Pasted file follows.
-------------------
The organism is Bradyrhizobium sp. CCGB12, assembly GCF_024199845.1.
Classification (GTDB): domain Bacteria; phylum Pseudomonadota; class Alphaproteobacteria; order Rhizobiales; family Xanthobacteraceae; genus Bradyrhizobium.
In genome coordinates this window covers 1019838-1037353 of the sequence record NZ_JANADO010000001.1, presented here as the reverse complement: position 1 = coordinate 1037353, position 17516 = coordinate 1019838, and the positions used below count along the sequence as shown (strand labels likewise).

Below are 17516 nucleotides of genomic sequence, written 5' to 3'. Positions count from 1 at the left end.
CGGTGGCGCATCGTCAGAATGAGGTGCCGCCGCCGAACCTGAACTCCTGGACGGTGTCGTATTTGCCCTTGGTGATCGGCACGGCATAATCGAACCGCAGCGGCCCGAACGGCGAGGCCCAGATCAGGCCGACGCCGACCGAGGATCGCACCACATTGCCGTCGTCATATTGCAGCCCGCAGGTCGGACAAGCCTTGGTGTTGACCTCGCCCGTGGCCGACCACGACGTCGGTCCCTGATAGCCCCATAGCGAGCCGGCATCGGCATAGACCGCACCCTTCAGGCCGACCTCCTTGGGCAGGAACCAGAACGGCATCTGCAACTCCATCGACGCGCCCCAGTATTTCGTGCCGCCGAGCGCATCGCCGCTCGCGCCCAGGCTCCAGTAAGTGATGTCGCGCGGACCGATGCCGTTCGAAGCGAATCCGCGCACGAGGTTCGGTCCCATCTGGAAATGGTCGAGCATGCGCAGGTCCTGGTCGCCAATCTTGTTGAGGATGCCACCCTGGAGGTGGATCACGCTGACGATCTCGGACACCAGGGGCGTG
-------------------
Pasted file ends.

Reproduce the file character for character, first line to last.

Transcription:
The organism is Bradyrhizobium sp. CCGB12, assembly GCF_024199845.1.
Classification (GTDB): domain Bacteria; phylum Pseudomonadota; class Alphaproteobacteria; order Rhizobiales; family Xanthobacteraceae; genus Bradyrhizobium.
In genome coordinates this window covers 1019838-1037353 of the sequence record NZ_JANADO010000001.1, presented here as the reverse complement: position 1 = coordinate 1037353, position 17516 = coordinate 1019838, and the positions used below count along the sequence as shown (strand labels likewise).

Below are 17516 nucleotides of genomic sequence, written 5' to 3'. Positions count from 1 at the left end.
CGGTGGCGCATCGTCAGAATGAGGTGCCGCCGCCGAACCTGAACTCCTGGACGGTGTCGTATTTGCCCTTGGTGATCGGCACGGCATAATCGAACCGCAGCGGCCCGAACGGCGAGGCCCAGATCAGGCCGACGCCGACCGAGGATCGCACCACATTGCCGTCGTCATATTGCAGCCCGCAGGTCGGACAAGCCTTGGTGTTGACCTCGCCCGTGGCCGACCACGACGTCGGTCCCTGATAGCCCCATAGCGAGCCGGCATCGGCATAGACCGCACCCTTCAGGCCGACCTCCTTGGGCAGGAACCAGAACGGCATCTGCAACTCCATCGACGCGCCCCAGTATTTCGTGCCGCCGAGCGCATCGCCGCTCGCGCCCAGGCTCCAGTAAGTGATGTCGCGCGGACCGATGCCGTTCGAAGCGAATCCGCGCACGAGGTTCGGTCCCATCTGGAAATGGTCGAGCATGCGCAGGTCCTGGTCGCCAATCTTGTTGAGGATGCCACCCTGGAGGTGGATCACGCTGACGATCTCGGACACCAGGGGCGTG